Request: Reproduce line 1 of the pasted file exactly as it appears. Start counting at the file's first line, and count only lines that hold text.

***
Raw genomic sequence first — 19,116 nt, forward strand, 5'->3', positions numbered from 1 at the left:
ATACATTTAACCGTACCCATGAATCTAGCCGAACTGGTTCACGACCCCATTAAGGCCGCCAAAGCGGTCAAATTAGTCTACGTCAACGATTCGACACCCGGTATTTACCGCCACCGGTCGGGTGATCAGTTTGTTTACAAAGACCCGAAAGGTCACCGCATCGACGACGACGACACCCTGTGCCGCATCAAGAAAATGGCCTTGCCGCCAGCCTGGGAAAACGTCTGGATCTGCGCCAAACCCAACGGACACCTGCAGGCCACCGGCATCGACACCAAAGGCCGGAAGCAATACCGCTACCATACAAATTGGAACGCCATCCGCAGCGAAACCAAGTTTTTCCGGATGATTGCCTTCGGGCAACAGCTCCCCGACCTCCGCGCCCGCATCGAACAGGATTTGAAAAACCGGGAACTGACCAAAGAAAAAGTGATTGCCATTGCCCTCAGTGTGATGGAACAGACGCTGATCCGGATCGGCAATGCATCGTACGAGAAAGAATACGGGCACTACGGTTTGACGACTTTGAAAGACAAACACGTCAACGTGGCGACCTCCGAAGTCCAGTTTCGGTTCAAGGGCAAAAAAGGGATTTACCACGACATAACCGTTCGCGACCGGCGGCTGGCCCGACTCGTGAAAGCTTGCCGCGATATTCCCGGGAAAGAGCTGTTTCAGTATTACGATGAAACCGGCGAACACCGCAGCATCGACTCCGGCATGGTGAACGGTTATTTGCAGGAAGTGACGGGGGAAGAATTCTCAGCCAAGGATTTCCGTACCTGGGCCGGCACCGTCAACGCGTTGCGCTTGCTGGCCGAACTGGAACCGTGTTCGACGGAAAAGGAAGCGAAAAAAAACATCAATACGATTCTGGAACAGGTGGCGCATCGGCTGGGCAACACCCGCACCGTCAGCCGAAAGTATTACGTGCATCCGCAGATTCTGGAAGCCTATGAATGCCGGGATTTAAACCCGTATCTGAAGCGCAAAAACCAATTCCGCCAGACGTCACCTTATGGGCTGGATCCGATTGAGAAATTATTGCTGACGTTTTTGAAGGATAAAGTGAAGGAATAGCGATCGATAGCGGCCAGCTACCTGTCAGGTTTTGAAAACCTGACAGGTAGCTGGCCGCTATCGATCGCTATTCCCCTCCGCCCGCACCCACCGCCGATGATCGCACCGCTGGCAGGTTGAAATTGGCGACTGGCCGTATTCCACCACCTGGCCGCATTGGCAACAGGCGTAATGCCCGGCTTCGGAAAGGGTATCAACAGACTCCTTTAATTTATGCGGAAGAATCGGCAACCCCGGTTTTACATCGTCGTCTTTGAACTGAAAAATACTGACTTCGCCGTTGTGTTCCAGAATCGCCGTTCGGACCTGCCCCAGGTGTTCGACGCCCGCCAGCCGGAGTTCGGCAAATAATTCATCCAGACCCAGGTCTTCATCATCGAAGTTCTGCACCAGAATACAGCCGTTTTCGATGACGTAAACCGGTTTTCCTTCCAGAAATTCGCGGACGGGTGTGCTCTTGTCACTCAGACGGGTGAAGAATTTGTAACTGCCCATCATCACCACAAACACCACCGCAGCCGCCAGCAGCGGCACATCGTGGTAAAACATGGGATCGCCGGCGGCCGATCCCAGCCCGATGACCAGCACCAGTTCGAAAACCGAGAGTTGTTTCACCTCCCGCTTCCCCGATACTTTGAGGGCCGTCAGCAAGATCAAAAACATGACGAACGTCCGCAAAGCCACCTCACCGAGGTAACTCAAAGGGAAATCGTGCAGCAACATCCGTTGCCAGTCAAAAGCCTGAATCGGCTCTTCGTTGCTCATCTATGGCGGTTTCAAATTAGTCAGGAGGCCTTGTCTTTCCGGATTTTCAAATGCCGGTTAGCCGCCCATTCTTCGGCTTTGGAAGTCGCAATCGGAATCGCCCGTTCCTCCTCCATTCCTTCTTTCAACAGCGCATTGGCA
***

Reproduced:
Raw genomic sequence first — 19,116 nt, forward strand, 5'->3', positions numbered from 1 at the left: